The architecture of the Tepid Baths was clearly not thought to have affected their commercial success, for in May 1897 the foundation stone was laid for Exeter's Turkish Baths, in Northernhay Street, which were also to be constructed to the designs of Ralling and Tonar. (In Pollards Official Guide to Exeter of 1894, Tonar and Ralling are actually described as "designers of swimming baths"). These baths opened in May 1898. The exterior had an "arcaded front" to the first floor; the interior had cooling rooms, plunge baths with douche and spraying equipment, and two hot rooms. On the first floor were private cubicles, and an open piazza surrounded by bays. On the top floor were bedrooms which were to be rented by the Rougemont Hotel which stood alongside the baths - these bedrooms could be accessed directly from the hotel. The interior was decorated with mosaics, and white glazed bricks with blue banding.
The celebratory tone with which the opening of the baths was reported was premature, as within a year of the opening, the holding company had been put into receivership following the loss of a costly court case initiated by the chapel opposite the baths, which had objected to aspects of the baths’ design. But the baths themselves seem to have continued to function in some form until about 1910.
At about the same time that they were working on plans for the Turkish baths Ralling and Tonar were completing the design of the new Oddfellows Hall, in Catherine Street, Exeter, just a stone's throw from their Bedford Circus offices. They commissioned the builder, Brealy. The foundation stone was laid in June 1896 by Brother P.G. Mansfield, who had been presented with a mallet and silver trowel by Octavius to perform the task. The inaugural meeting was held in the Hall in September 1896.
A major commission for Ralling and Tonar, and one that was probably dear to Octavius's heart was the restoration of St Nicholas Priory, Exeter. The Benedictine Priory was dedicated in 1087, and the small community of monks there played an active part in city life until the Priory was dissolved by Henry VIII in 1536. Some of the buildings were demolished and a remnant became the home for a wealthy Elizabethan family. It remained a family home until the nineteenth century when it was converted into five dwellings. The building deteriorated over time, and by the early twentieth century what were effectively tenements had become more and more dilapidated. In 1913 the Corporation purchased the building: Ralling and Tonar were given the job of restoration. Octavius had been interested in the building long before getting the contract for the restoration as he had made several sketches of the Priory in the 1890s. The project took from 1913 to 1916. Ralling and Tonar were assisted by Harold Brakspear who was a medieval architectural historian. Octavius maintained a hands-on involvement with the work throughout the restoration. When it was completed the Corporation opened the Priory as a museum. Still a museum, further restoration has been carried out in the 21st Century, and the interior is now furnished and decorated to represent an Elizabethan town house.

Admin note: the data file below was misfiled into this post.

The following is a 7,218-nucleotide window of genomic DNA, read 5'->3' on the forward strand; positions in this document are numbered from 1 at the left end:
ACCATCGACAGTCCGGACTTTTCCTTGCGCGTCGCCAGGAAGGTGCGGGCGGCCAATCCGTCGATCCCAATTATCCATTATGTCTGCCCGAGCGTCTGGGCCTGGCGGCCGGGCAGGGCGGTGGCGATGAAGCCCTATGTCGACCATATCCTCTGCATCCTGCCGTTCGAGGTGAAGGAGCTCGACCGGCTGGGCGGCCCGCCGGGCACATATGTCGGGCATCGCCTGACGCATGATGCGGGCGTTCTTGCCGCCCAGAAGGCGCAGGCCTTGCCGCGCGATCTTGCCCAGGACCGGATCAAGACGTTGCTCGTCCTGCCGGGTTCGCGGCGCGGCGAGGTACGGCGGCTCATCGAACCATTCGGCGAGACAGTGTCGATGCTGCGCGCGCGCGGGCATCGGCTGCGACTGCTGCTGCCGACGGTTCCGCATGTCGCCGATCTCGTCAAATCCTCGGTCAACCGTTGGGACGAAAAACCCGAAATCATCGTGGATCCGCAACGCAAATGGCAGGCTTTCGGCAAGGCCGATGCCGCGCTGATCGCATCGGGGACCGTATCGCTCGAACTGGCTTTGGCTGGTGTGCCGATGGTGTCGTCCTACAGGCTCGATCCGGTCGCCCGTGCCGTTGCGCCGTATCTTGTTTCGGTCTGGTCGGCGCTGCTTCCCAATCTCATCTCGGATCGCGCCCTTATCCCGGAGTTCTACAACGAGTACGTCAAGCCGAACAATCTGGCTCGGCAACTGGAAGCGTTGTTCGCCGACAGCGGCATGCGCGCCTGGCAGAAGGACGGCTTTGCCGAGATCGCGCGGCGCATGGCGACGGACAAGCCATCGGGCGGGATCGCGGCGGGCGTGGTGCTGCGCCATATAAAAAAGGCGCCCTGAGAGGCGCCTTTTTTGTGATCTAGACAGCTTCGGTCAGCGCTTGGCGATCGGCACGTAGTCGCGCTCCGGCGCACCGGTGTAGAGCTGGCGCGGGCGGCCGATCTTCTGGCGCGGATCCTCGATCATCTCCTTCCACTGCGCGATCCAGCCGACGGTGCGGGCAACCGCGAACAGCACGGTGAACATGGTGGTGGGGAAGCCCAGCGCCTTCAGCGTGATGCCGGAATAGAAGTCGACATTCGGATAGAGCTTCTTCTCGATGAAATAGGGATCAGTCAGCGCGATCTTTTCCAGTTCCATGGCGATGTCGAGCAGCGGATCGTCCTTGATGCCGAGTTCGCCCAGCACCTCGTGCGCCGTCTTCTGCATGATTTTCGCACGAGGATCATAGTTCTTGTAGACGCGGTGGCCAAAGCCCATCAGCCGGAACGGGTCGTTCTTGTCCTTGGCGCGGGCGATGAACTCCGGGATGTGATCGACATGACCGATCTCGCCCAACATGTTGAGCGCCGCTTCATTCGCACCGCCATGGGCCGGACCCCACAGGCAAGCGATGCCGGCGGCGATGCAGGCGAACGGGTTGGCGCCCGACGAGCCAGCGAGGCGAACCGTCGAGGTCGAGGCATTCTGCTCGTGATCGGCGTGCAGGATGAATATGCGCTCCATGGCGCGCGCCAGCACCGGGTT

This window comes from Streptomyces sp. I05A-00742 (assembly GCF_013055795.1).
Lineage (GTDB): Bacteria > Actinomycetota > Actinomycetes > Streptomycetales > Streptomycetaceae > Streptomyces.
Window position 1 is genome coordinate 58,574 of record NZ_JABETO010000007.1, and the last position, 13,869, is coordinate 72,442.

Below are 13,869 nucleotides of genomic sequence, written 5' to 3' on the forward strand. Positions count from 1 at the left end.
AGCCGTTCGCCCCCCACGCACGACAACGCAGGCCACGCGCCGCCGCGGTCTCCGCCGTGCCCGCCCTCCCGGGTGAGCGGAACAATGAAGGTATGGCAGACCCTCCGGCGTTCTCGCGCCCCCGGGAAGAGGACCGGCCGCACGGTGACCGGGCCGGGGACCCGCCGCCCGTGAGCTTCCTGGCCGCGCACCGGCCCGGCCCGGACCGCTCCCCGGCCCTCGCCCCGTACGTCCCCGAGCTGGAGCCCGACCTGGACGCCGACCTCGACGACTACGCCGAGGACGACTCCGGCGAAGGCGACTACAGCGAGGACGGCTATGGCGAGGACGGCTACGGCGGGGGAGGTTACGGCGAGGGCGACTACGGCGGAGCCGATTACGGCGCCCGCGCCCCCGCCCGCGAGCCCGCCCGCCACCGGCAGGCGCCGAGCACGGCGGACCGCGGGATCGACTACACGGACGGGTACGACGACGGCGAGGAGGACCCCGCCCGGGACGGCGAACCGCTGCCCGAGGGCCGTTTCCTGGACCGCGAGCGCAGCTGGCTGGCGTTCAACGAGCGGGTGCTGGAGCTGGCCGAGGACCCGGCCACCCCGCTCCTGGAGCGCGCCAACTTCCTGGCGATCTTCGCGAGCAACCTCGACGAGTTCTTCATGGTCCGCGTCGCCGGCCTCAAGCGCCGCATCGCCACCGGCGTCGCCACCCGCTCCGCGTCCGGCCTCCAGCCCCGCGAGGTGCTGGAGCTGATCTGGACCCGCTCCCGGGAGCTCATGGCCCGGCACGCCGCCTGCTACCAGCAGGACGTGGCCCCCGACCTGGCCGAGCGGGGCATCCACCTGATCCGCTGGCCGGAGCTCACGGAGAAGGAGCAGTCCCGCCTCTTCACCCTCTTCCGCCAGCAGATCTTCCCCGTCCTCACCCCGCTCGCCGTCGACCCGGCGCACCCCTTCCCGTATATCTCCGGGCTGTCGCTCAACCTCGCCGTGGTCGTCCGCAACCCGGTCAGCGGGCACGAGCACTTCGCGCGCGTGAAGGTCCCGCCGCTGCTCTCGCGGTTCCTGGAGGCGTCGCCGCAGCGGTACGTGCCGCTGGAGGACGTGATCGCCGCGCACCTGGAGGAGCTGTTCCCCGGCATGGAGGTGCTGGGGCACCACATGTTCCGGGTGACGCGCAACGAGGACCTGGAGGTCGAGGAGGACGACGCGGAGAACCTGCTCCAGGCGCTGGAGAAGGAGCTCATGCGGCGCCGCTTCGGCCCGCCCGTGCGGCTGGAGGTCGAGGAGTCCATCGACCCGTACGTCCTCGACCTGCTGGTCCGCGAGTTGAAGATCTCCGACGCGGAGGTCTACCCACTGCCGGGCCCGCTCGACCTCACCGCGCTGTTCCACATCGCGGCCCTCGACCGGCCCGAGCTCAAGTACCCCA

It is evident that as well as professional plans and drawings Octavius enjoyed sketching, particularly old buildings, and seized opportunities to indulge his pastime. He certainly sold his sketches for book and magazine illustrations. And in the 1896 Xmas edition of the Exeter Flying Post, Mr. T. Upward of Queen Street was advertising "private Xmas cards, including the new Exeter Card (sketch of the city by Octavius Ralling)". At the following Xmas the same gentleman was advertising cards with "a variety of charming Exeter views sketched by Mr. Octavius Ralling."
In 1910 the Exeter Pictorial Record Society was established to collect pictorial representations of the most interesting features of Exeter. The collection contains paintings, prints, drawings, maps as well as photographs. Octavius contributed many sketches to this record of the city.